Pearl farming in Polynesia
Atolls, such as Rangiroa, are low islands formed of an exposed ring of coral encircling a lagoon, and present the ideal environment for pearl oysters.. The Tuamotu Archipelago, in French Polynesia, counts about 80 atolls, of which a great proportion allows pearl farming in clean crystal clear waters. Pearl farming is a difficult initiative, and as in every aquaculture production, natural hazards, storms, typhoons, as well as diseases may reduce years of effort to nothing at any moment.
Sum up of the production cycle of a Tahitian cultured pearl
- Collection of the spat (1 year)
- Spat removal, farming (2 years)
- Monitoring of the nucleus transplant rejections (45 days)
- Farming of oysters with pearls (2 years)
- Harvest and second graft
- Farming of oysters with pearls (2 years again)
- Third graft
The first phase is the supply of pearl oysters. Nowadays, in Polynesia, harvesting the fully grown oysters hung to coral is strictly banned. The only lawful way to obtain pearl oysters is to collect the spat. The original method consists in immersing collectors several meters deep into the water, during the breeding season in the zones with the highest probability of gathering larvae together, which may vary from year to year.
Collectors are made with polypropylene sun shelters, according to a method invented in Polynesia after many years of research in the field of pearl culture. Nacre larvae use these collectors as perfect supports in order to end their larval stage and to metamorphose into young nacre. A year at least is necessary for oysters to grow up and to develop before they can be handled. Collection is very efficient in small atolls and every pearl farm get their supplies from this, since the nineties.
Young oysters farming
As soon as the collectors have been brought back to the farm, sometimes after hours on a ship, hung oysters must quickly be removed, then put into farming so that they can grow up to a size which will eventually allow a grafting process. There is not any standard farming technique in Polynesia, and the most used supports are thin ropes supporting between 20 and 50 oysters. The ropes are put on 200-meter-long stations, immersed 8-to-10-meter deep, hanging with buoys and anchored with concrete to water bottom.
The farming process can last up to two or three years. Oysters are regularly cleaned and sorted, every 6 months, in order to remove ill animals and to calibrate the oysters. It is estimated that around 40% of the oysters is lost during this phase, because of predation and diseases.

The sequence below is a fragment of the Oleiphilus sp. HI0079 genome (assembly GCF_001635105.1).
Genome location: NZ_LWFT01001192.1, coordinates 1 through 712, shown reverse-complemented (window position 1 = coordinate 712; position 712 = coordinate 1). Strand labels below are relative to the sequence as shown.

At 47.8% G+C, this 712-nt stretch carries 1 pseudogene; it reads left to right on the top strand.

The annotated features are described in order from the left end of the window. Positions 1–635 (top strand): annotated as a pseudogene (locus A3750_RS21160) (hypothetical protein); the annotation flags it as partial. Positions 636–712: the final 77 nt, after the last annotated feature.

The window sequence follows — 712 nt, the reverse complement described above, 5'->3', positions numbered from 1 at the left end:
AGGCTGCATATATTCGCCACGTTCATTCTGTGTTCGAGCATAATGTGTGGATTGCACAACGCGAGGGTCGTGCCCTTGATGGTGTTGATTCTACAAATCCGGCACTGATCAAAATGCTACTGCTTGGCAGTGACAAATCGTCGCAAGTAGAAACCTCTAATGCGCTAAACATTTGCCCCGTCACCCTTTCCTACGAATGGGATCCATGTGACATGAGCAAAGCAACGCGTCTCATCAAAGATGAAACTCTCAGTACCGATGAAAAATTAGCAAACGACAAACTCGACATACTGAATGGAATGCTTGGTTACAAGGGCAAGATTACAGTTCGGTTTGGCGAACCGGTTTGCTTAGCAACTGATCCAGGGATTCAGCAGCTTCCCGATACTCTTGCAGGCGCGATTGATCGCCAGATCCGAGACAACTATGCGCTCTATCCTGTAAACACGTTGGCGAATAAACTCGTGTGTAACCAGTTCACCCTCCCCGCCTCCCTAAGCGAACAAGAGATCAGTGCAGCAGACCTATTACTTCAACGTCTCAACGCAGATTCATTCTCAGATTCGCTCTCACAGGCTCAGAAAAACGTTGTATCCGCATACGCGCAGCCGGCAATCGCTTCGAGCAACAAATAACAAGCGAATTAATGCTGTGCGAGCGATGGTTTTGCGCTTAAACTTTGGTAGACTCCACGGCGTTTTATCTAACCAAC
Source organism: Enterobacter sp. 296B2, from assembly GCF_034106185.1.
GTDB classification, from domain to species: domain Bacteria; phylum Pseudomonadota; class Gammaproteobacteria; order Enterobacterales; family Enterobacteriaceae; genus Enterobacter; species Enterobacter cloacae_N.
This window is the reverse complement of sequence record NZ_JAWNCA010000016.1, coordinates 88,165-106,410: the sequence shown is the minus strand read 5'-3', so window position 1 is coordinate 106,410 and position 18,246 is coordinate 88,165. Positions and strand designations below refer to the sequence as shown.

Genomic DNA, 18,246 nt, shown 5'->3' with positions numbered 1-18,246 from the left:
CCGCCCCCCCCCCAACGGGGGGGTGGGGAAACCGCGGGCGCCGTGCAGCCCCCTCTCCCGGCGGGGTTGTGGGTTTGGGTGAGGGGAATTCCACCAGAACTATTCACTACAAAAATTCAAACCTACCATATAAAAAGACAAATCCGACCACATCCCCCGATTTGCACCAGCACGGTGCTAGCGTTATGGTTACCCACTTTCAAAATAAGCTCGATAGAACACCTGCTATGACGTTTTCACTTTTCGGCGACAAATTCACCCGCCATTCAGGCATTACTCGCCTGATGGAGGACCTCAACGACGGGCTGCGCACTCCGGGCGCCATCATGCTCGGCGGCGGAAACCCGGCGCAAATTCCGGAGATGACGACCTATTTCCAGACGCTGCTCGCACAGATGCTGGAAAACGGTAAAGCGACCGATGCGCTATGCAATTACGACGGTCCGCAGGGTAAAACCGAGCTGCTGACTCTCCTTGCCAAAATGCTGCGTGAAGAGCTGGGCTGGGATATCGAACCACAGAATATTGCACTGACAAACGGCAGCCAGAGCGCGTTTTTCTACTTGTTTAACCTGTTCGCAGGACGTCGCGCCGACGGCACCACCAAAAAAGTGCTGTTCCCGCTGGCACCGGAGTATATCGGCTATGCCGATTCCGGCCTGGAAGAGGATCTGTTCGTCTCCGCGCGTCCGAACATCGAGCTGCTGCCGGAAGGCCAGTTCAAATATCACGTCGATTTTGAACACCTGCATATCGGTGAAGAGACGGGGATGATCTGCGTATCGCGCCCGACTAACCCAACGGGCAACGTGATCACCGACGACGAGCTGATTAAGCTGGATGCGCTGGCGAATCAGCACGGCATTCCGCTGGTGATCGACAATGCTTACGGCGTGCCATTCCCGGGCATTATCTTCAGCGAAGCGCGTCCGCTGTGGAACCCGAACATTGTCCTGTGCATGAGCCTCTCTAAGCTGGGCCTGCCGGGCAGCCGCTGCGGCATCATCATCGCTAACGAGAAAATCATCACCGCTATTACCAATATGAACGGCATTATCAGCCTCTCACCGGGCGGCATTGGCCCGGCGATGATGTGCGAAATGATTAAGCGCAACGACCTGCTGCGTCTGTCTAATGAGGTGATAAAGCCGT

When the oysters have grown up to the right size, between 10 and 12cm in diameter, they can be grafted. The surgical procedure requires extreme cleanliness, whether of oysters or the grafting tools, the nucleus and the grafts. Right after the 30-second surgery, the oyster is placed into a retention net for 45 days, in a protected area in the lagoon. After that amount of time, the nucleus transplant is monitored.
The average success rate of the grafting is 75%, but it strongly depends on the skill of the grafter and the oyster’s health at the time of the surgery. Transplant rejects cannot be used for second grafts, owing to the scar from the initial incision. The development of the pearl still requires care and maintenance for 18 to 24 months, before this long process reveals its output.
The harvest is always a moment of both exaltation and stress for the pearl farmer. There are so many factors in the development of a pearl that nobody can ever forecast the output of these many years of labor and patience. Generally, a good harvest means 40 to 50% of the pearls are marketable, but there are so many criteria in the pearl classification – shape, diameter, luster, color, upper layer quality – that there will still remain days to sort out the harvest product before it can be perfectly estimated, as well as the quality of the labor. In any case, only 1 or 2% of the harvested pearls are of outstanding quality.
For years, the pearl harvesting had consisted in opening the pearl oysters in order to extract the long-awaited pearl. Since then, further to methods invented in Australia, the pearl harvest implies also for a certain quantity of oysters a second operation, or even a third one, in rare cases.
The second graft consists in carefully extracting the pearl without hurting any organ of the oyster, particularly its adductor muscle, and replacing it with another nucleus of the same size, which does not require a new graft insertion, since the pearl sac is already in. This method, in addition to allowing several pearls to grow in the same oyster, is the means to obtain exceptionally large pearls.
Key figures of the production of Tahitian marine cultured pearls
- Working base : 10.000 nacres collected
- Removal of the spat and farming : remain 7.000 nacres for the grafting (predation, sorting, diseases)
- Grafting and monitoring 45 days : remain 4.410 nacres with pearls (70% in retention, 10% ungraftable)
- 24 month harvest : remain 3969 nacres with pearls, 10% death rate
- Pearls quantity : 3176 pearls, 20% transplant rejects during the farming
- Round pearls quantity : 635, 20% of the crop
- Perfect pearls quantity : 30, 1% of the crop